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The Essence of Who We Are

For guests visiting the Province of Newfoundland and Labrador through the Port of Corner Brook on cruise ships, we are a comfortable 40 km. (25 mile) drive. We’ll arrange transportation as well as a program to show the best of our landscape, geology, history, culture and hospitable people.

Cox's CoveFor European explorers, Newfoundland has been the entrance to North America. The Norse were here 1000 years ago. The Basques were here more than 600 years ago. The rest of Western Europe arrived more than 500 years ago while the First Nations have been here longer than we know. As one might imagine, settlement in such a strategic location has left us with an enchanting history.

For European settlers, the main attraction of Newfoundland was the abundance of fish. The island is still dotted with tiny villages all along the coastline; sheltered from the wild North Atlantic ocean and adjacent to its rich resources. Cox’s Cove, located 40 km. (25 miles) from the cruise ship terminal in Corner Brook is one of those villages. The fishery is still the lifeblood of the community. With a population of 650, the social fabric is still strong and strongly represents "the essence of who we are".

Boats on shore at Cox's Cove

Cox's Cove

boats tied up on shoreThe bus drive to Cox’s Cove is mainly along the north shore of the Bay of Islands. The importance of the Humber River and the British pulp and paper company Bowaters is explored in the first ten minutes of the drive. The highway passes through five small communities along the scenic route. In McIvers we stop to explore plate tectonics with a large piece of the earth’s mantle, the Blomidon Mountain, in the background. This area is often referred to as “the Galapagos of plate tectonics” and we stop for photos and some interpretation. Continuing on to Cox’s Cove we view the North Arm Hills, another mountain composed of the earth’s mantle, and a glacially carved fiord adjacent to the Town’s seashore.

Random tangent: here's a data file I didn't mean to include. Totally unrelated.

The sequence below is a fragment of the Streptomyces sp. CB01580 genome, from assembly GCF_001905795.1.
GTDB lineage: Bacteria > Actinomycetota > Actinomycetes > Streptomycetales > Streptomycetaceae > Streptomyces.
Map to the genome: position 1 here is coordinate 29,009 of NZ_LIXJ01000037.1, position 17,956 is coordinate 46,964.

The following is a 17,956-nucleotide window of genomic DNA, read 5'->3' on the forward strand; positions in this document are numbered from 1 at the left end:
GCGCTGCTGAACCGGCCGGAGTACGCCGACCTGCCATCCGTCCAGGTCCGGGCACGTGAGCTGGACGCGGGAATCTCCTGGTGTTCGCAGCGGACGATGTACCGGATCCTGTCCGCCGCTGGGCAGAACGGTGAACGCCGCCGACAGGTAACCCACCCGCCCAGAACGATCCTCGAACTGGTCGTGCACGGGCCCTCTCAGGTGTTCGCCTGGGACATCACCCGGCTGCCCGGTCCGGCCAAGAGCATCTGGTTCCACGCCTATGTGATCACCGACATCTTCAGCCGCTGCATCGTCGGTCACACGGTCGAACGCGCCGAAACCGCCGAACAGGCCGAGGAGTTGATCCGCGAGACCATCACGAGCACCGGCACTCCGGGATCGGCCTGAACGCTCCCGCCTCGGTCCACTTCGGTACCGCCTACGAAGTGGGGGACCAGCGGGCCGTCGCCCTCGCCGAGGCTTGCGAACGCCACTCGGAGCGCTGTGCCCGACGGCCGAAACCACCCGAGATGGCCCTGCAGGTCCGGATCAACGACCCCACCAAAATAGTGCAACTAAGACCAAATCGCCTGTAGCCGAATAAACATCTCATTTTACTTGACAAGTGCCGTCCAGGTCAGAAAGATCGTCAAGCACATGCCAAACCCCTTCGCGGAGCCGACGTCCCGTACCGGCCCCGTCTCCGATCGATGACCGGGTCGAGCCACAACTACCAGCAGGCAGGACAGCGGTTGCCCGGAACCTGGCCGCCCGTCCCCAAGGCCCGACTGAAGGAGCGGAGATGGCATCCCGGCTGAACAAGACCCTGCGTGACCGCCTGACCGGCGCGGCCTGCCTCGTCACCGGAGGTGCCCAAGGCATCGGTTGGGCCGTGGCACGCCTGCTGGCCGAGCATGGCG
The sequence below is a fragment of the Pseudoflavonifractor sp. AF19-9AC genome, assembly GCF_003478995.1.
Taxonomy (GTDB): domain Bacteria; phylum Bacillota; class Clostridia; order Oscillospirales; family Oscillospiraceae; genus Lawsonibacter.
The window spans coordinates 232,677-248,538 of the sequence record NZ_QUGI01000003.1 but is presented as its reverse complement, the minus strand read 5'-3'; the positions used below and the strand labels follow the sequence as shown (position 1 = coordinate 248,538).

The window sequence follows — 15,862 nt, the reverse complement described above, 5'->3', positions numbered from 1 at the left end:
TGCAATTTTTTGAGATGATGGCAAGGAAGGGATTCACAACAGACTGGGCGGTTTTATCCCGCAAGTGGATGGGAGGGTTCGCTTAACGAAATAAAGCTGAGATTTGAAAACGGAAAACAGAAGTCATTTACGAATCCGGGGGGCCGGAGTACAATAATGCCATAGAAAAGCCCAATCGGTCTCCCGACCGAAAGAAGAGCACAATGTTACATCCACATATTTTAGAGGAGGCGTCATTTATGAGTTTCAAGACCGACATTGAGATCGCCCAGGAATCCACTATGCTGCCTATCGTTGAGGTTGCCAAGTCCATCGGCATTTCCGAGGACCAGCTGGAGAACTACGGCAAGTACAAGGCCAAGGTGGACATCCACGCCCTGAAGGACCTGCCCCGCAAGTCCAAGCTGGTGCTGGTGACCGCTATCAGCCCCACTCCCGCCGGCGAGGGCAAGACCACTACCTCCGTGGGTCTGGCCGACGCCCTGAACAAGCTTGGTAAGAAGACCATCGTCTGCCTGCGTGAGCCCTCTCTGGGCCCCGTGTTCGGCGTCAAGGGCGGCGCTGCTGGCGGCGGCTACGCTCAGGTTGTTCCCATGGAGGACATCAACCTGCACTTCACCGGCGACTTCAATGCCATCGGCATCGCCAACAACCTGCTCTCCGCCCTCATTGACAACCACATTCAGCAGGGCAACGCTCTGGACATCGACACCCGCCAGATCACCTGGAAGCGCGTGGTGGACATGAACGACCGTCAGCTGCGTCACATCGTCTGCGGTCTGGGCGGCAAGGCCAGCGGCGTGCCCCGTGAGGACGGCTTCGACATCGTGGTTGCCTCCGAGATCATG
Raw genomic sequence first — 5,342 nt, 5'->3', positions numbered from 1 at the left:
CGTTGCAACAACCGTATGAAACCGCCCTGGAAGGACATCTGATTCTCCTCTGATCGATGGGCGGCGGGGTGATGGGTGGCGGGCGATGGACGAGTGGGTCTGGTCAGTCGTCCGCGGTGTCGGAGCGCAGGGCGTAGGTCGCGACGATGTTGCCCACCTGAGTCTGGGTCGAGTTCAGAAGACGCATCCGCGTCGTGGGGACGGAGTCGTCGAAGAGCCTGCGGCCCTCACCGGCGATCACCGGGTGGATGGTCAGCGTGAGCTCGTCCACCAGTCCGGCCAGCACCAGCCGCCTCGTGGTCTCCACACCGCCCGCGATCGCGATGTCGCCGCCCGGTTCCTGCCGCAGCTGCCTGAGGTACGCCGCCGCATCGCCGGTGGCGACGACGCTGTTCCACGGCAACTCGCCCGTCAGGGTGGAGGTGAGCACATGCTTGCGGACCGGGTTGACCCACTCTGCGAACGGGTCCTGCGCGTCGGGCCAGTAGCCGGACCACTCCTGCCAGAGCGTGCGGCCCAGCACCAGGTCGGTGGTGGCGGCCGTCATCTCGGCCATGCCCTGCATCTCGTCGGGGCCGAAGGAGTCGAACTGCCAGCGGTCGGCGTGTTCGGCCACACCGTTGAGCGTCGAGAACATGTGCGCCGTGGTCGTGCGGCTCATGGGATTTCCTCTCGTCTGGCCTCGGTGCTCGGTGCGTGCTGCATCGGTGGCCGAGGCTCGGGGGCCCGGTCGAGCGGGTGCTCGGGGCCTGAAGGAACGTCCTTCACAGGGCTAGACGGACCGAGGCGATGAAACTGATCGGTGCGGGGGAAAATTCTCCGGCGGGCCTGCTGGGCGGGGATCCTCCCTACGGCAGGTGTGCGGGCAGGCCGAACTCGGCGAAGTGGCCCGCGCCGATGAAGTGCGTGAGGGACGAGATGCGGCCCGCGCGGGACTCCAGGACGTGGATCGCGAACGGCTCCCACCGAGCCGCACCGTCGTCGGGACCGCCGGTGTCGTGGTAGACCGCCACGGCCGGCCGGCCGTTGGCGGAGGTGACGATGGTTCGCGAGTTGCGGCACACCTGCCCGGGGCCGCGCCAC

Our first stop in Cox’s Cove is the fish processing plant and the community dock. With a backdrop of the bay protected by mountains we learn about the importance of fishing and fish-processing to the community and the Province in general. For those who wish to walk for ten minutes along the seashore we pass by some colourful dories with a part of the Long Range Mountains in the background. We might even be visited by a Newfoundland dog!

By the time we get to be greeted at the Community Centre by members of our local Anglican congregation, our guests may be interested in a light snack. Square Dancing at the Community CentreNewfoundland boasts a lot of culinary distinction and we will have a number of examples prepared from moose, local fish and wild berries. While our guests are exploring and enjoying our local foods we will present the essence of our community and province in story and song.

Square dance has always been a part of our social tradition but is not practiced much today. Luckily, our community has a local square dance club and our program in the community centre will end with a demonstration. Towards the end our guests will be invited to join in. Options before we board the bus will be chatting to our community residents, exploring the community independently or continuing to dance.

Back on the bus we head back to the cruise ship terminal but not before a ten-minute detour to view the natural beauty along a section of the Humber River.